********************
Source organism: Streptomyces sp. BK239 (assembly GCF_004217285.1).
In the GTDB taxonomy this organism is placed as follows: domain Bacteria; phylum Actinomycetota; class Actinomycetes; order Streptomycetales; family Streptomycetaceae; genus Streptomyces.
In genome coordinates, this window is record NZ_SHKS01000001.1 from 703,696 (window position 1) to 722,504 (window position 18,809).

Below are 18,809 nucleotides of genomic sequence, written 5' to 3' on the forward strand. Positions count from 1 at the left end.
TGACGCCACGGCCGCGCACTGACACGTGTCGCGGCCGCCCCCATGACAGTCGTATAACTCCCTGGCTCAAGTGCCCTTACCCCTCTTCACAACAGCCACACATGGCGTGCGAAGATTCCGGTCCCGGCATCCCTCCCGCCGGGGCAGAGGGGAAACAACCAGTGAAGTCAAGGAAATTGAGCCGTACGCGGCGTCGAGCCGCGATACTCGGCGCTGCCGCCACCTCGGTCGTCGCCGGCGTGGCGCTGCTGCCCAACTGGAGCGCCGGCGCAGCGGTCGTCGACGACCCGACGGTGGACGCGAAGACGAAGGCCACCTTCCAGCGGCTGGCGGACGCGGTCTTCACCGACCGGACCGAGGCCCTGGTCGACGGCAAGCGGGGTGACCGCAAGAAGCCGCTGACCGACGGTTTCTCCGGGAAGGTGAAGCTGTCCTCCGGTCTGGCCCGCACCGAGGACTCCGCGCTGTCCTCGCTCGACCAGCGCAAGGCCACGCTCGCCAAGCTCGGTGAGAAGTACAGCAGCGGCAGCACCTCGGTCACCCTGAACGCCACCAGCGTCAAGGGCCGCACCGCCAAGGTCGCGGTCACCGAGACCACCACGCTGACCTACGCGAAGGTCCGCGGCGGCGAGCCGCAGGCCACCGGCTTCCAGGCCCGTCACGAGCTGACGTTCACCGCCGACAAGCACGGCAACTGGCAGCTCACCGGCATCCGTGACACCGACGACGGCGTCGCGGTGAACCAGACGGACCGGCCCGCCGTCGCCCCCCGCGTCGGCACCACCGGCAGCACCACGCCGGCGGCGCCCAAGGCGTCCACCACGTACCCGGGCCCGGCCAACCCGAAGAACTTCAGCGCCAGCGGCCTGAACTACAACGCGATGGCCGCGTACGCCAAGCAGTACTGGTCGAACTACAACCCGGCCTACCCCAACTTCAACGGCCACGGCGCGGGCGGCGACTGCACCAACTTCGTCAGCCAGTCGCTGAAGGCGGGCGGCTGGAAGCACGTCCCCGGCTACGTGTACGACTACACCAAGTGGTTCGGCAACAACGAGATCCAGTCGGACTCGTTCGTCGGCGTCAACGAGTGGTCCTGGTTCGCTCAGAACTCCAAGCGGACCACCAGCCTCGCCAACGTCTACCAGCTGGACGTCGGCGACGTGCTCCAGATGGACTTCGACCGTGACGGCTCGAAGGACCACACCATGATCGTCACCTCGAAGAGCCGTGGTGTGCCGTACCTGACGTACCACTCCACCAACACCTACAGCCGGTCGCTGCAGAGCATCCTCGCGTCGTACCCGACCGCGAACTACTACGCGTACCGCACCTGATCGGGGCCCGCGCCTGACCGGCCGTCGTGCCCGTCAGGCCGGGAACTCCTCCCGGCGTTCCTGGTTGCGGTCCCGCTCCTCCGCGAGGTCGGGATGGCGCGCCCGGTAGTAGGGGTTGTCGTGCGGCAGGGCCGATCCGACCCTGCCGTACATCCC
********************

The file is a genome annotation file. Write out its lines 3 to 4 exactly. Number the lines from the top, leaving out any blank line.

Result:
In genome coordinates, this window is record NZ_SHKS01000001.1 from 703,696 (window position 1) to 722,504 (window position 18,809).

Below are 18,809 nucleotides of genomic sequence, written 5' to 3' on the forward strand. Positions count from 1 at the left end.